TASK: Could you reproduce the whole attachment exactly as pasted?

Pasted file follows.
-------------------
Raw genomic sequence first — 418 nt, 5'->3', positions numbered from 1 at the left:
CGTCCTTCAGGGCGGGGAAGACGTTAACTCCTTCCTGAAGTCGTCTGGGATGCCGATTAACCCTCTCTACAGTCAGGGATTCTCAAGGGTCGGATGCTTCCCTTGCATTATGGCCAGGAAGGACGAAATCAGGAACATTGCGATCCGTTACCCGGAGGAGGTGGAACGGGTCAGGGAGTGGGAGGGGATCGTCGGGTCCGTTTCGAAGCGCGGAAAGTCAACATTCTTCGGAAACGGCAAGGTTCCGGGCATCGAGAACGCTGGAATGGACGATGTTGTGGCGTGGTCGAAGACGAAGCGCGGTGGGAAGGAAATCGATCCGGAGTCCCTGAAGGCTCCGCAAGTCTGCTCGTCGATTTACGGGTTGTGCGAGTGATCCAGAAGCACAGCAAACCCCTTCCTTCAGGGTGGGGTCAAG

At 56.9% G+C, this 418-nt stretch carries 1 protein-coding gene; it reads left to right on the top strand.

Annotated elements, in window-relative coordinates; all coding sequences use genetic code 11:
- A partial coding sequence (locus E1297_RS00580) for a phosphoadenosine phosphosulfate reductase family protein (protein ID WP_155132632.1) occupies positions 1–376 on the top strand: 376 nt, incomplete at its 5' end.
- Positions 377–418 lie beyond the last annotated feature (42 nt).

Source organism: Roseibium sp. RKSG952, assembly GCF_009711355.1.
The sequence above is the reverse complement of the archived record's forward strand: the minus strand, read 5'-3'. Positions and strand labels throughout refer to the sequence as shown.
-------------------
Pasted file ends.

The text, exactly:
Raw genomic sequence first — 418 nt, 5'->3', positions numbered from 1 at the left:
CGTCCTTCAGGGCGGGGAAGACGTTAACTCCTTCCTGAAGTCGTCTGGGATGCCGATTAACCCTCTCTACAGTCAGGGATTCTCAAGGGTCGGATGCTTCCCTTGCATTATGGCCAGGAAGGACGAAATCAGGAACATTGCGATCCGTTACCCGGAGGAGGTGGAACGGGTCAGGGAGTGGGAGGGGATCGTCGGGTCCGTTTCGAAGCGCGGAAAGTCAACATTCTTCGGAAACGGCAAGGTTCCGGGCATCGAGAACGCTGGAATGGACGATGTTGTGGCGTGGTCGAAGACGAAGCGCGGTGGGAAGGAAATCGATCCGGAGTCCCTGAAGGCTCCGCAAGTCTGCTCGTCGATTTACGGGTTGTGCGAGTGATCCAGAAGCACAGCAAACCCCTTCCTTCAGGGTGGGGTCAAG

At 56.9% G+C, this 418-nt stretch carries 1 protein-coding gene; it reads left to right on the top strand.

Annotated elements, in window-relative coordinates; all coding sequences use genetic code 11:
- A partial coding sequence (locus E1297_RS00580) for a phosphoadenosine phosphosulfate reductase family protein (protein ID WP_155132632.1) occupies positions 1–376 on the top strand: 376 nt, incomplete at its 5' end.
- Positions 377–418 lie beyond the last annotated feature (42 nt).

Source organism: Roseibium sp. RKSG952, assembly GCF_009711355.1.
The sequence above is the reverse complement of the archived record's forward strand: the minus strand, read 5'-3'. Positions and strand labels throughout refer to the sequence as shown.